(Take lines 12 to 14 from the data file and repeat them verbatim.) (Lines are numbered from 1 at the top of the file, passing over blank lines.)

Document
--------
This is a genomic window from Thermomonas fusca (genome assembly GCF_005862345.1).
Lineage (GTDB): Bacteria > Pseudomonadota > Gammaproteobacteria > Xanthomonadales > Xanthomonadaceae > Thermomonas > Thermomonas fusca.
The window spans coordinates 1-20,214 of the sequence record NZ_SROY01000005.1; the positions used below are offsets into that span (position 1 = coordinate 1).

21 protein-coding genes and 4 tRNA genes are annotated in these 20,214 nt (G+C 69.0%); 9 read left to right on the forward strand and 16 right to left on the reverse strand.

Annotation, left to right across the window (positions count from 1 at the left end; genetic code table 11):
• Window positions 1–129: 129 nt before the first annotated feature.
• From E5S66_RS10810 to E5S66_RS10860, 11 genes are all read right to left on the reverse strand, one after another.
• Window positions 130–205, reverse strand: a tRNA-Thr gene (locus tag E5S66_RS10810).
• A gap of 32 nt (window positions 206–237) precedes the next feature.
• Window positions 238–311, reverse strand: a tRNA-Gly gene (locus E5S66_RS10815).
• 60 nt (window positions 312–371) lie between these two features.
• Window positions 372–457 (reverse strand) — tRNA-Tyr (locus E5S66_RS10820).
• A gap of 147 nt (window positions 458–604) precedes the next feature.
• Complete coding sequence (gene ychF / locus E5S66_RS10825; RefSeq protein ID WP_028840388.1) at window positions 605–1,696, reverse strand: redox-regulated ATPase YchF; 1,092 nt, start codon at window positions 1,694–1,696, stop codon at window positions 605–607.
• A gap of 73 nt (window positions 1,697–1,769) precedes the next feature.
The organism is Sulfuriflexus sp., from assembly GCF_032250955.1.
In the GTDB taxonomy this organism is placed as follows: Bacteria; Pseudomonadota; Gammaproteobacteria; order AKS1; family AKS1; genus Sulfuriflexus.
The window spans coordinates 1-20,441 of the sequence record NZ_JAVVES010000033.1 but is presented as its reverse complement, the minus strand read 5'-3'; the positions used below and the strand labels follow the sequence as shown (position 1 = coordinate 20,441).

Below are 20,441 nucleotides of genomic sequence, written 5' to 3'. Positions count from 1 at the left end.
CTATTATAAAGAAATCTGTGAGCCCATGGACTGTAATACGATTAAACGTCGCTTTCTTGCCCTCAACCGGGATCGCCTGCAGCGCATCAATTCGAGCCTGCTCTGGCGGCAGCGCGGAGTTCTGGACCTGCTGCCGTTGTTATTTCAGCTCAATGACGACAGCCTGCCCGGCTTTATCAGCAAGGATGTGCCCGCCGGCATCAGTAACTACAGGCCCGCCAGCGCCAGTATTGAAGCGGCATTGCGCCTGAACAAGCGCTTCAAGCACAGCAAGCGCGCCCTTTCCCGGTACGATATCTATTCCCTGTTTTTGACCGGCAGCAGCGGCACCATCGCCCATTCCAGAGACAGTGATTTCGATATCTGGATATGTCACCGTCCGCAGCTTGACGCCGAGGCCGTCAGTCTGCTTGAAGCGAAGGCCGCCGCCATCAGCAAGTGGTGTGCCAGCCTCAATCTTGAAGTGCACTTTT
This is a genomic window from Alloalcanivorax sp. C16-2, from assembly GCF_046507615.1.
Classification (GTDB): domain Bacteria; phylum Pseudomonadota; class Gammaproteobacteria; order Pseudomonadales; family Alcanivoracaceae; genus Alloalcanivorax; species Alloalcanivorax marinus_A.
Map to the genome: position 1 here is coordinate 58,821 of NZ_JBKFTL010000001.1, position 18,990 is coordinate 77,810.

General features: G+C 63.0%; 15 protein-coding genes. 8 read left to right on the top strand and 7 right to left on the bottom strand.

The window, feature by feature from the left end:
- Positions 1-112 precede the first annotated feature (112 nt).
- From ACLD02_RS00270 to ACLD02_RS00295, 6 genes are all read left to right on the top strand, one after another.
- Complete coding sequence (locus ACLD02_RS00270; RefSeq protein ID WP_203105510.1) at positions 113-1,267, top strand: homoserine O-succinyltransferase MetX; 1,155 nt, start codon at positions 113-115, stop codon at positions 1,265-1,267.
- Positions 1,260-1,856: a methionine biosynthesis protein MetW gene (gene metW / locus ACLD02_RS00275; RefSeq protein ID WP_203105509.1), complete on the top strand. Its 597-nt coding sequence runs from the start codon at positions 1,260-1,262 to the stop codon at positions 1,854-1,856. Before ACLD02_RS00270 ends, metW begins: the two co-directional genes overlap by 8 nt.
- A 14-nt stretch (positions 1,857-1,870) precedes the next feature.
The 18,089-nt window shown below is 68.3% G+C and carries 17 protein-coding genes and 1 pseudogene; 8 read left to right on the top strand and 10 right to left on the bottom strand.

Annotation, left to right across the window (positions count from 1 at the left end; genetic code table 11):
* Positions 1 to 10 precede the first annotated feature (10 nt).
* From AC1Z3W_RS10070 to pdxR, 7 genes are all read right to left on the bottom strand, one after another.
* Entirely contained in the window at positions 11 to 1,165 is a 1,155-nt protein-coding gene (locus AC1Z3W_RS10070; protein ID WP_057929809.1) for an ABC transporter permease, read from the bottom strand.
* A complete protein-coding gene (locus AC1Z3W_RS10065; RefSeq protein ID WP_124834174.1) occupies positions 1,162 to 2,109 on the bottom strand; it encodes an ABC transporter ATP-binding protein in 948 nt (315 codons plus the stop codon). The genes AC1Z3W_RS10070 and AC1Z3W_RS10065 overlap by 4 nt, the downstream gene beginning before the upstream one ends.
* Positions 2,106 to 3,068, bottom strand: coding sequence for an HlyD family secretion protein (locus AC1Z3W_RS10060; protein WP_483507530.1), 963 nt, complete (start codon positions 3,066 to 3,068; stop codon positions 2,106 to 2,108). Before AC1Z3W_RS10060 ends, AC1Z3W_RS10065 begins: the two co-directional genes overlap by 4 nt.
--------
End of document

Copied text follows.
• Window positions 372–457 (reverse strand) — tRNA-Tyr (locus E5S66_RS10820).
• A gap of 147 nt (window positions 458–604) precedes the next feature.
• Complete coding sequence (gene ychF / locus E5S66_RS10825; RefSeq protein ID WP_028840388.1) at window positions 605–1,696, reverse strand: redox-regulated ATPase YchF; 1,092 nt, start codon at window positions 1,694–1,696, stop codon at window positions 605–607.